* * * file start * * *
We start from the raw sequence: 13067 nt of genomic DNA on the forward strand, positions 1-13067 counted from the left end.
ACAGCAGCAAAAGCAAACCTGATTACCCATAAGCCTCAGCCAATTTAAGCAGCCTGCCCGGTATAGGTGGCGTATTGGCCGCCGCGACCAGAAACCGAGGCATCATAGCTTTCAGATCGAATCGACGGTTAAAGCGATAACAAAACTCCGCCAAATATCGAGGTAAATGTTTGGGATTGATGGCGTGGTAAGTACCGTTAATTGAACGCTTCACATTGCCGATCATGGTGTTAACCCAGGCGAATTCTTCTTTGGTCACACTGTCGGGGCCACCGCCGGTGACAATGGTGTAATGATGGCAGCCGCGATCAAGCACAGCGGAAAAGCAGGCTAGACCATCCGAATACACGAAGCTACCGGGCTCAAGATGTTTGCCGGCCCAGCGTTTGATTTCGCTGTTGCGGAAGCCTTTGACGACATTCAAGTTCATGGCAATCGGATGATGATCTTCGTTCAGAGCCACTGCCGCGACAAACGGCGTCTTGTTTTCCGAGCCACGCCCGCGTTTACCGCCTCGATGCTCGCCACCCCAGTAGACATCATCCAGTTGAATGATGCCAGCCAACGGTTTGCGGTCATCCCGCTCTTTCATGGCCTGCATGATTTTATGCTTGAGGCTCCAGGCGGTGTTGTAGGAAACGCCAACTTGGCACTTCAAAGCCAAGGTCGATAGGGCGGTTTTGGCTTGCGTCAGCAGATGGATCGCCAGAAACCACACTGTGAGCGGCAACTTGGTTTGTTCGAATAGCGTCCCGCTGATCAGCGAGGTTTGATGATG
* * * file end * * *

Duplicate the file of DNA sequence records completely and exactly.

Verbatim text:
We start from the raw sequence: 13067 nt of genomic DNA on the forward strand, positions 1-13067 counted from the left end.
ACAGCAGCAAAAGCAAACCTGATTACCCATAAGCCTCAGCCAATTTAAGCAGCCTGCCCGGTATAGGTGGCGTATTGGCCGCCGCGACCAGAAACCGAGGCATCATAGCTTTCAGATCGAATCGACGGTTAAAGCGATAACAAAACTCCGCCAAATATCGAGGTAAATGTTTGGGATTGATGGCGTGGTAAGTACCGTTAATTGAACGCTTCACATTGCCGATCATGGTGTTAACCCAGGCGAATTCTTCTTTGGTCACACTGTCGGGGCCACCGCCGGTGACAATGGTGTAATGATGGCAGCCGCGATCAAGCACAGCGGAAAAGCAGGCTAGACCATCCGAATACACGAAGCTACCGGGCTCAAGATGTTTGCCGGCCCAGCGTTTGATTTCGCTGTTGCGGAAGCCTTTGACGACATTCAAGTTCATGGCAATCGGATGATGATCTTCGTTCAGAGCCACTGCCGCGACAAACGGCGTCTTGTTTTCCGAGCCACGCCCGCGTTTACCGCCTCGATGCTCGCCACCCCAGTAGACATCATCCAGTTGAATGATGCCAGCCAACGGTTTGCGGTCATCCCGCTCTTTCATGGCCTGCATGATTTTATGCTTGAGGCTCCAGGCGGTGTTGTAGGAAACGCCAACTTGGCACTTCAAAGCCAAGGTCGATAGGGCGGTTTTGGCTTGCGTCAGCAGATGGATCGCCAGAAACCACACTGTGAGCGGCAACTTGGTTTGTTCGAATAGCGTCCCGCTGATCAGCGAGGTTTGATGATG